Aug 21, 2013

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PAYDAY 2 Review

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It’s kind of a given that a video game, ostensibly a product that wants to be well-received both critically and commercially alike, will do as much in its power to explain – before point of sale – what it is that actually makes it worth buying at all. You know, a typical game will go well out of its way to make sure you understand what it actually is that sets it apart from the plethora of other games vying for your money and time. It’s how the market works. If you want a consumer base, you gotta, you know, you gotta make sure consumers know why your thing is any better than all the other things. PAYDAY 2 doesn’t afford itself that luxury. Beyond the basic premise, PAYDAY 2 sells itself short for the sake of letting you discover, for yourself, what makes it so damn special.

This was not a smart move.

The result is that, unless you push yourself to go digging, you’ll find PAYDAY 2 a game with some arguably basic mechanics obscured under ambiguity and confusion. The tutorial basically amounts to dropping you into a hub filled with some gameplay elements and saying, “good luck with that!” It’s a shame, too, because that leaves it on my shoulders to justify the score at the bottom of this page (don’t scroll down to check it, okay? That’s–awww, you cheater!). Far and away, PAYDAY 2 is my favourite game of the year. But with the game very purposefully being coy about anything not immediately discernible as surface-level mechanics . . . that’s gonna be a tough nut to crack.

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The game is, in simplest terms, a four-player first-person co-op heist-’em-up. Inspired by films like Heat, Point Break, Ocean’s Eleven, Ronin, and so on, you and three would-be friends don the masks of a tight-knit group of career criminals. You work together when hitting up banks, jewelry stores, gang headquarters, police stations, and rich people’s houses to clean them out of all their valuables. The first PAYDAY, subtitled The Heist, was pretty simple to grasp – seven maps, seven heists. Sometimes you were breaking into banks, sometimes high-rise buildings; at other times, you were running through the streets, from (or towards) cops, rats, vans with money in ‘em. Simple stuff.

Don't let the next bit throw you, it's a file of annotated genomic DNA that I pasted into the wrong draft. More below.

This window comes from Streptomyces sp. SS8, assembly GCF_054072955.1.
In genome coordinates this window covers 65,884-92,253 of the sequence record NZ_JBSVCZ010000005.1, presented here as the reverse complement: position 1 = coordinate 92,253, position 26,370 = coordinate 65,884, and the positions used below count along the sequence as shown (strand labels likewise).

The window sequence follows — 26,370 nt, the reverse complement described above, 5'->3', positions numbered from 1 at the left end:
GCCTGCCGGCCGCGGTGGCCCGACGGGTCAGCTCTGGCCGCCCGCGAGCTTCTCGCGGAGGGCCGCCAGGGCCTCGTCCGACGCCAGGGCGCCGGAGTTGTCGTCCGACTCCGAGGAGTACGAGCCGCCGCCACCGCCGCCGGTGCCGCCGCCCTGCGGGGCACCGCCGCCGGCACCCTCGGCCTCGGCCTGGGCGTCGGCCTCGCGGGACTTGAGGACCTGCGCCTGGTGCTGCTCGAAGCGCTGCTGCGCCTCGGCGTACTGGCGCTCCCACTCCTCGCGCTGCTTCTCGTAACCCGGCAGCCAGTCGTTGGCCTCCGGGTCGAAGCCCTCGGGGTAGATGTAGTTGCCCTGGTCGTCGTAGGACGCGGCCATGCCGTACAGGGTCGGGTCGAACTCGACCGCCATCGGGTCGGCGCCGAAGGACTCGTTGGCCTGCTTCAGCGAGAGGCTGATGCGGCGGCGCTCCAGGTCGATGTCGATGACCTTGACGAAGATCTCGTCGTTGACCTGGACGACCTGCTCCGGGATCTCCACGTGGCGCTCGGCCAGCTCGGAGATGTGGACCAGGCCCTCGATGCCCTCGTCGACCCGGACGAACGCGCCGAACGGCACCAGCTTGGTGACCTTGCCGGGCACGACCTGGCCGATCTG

But not that simple. PAYDAY: The Heist was deceptively easy, and often, push come to shove, the heists had a very thin line between success and failure. It was made popular, perhaps, by the people who were looking for an extension of the Left 4 Dead formula, with zombies replaced by SWAT, and safehouses replaced by safes with gold in them; but it was given longevity by the dedicated group who went looking for depth in what appeared to be its shallow FPS mechanics. There were a handful (albeit not enough) maps that could, in essence, be “stealthed” – completed without attracting heat from the authorities at all – that put a completely different spin on the way one approached the game. What was simply a co-op shooter became something much more methodical, with spoils going towards crews who had mastered tactics, co-ordination, and communication.

Enter PAYDAY 2. Much like PAYDAY: The Heist, every mission can be completed by running and gunning – getting into a building, smashing up all the windows, shooting all the guards, and waiting for the police to arrive as your thermal lance chews through all the safes in the place. The line between success and failure has been erased, though, in favour of a much thinner line – that between finishing, and finishing well. There’s more rewards for those willing to take the risks than ever before, with whole heists locking out entire hauls for those who dare go in unprepared. I think it’s worth judging the game both on its capabilities as a co-op shooter, and as a co-op sneaker – and the seamless melding of the two.

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As a shooter: PAYDAY 2 has a lot of stuff in it, I tell you that much. The first game had unlockables, but nowhere near the breadth of stuff the sequel does. There are so many guns and gadgets to buy, and so much stuff to then bolt onto those guns to make them more lethal, more stable, less loud, so on, so forth. It’s a kind of gun porn, in a way, something very nearly on the level of Army of Two in terms of its complexity, just slightly less pretentious about it.

The original PAYDAcrew is back – Hoxton, Dallas, Wolf and Chains – and with it, their specialties. Well, sort of. The game sort of implies that each aspect of the upgrade trees – Mastermind, Enforcer, Technician, and Ghost – are tied inherently to the characters themselves, but they’re really just shared across the board. You level up by completing heists, getting an upgrade point with each level, and the upgrade trees are pretty huge. You can also aim for all four at the same time, resulting in a mix-and-match situation where you can prep your character to your choosing. Each tree comes with its own high-end perks, though, so aiming for only one or two is probably more advisable than trying to be a jack-of-all-trades.

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About Andrew Deavin

I was born, and then I did some stuff, and now I'm on the internet. I'm a pretty cool guy, or, so my friends tell me.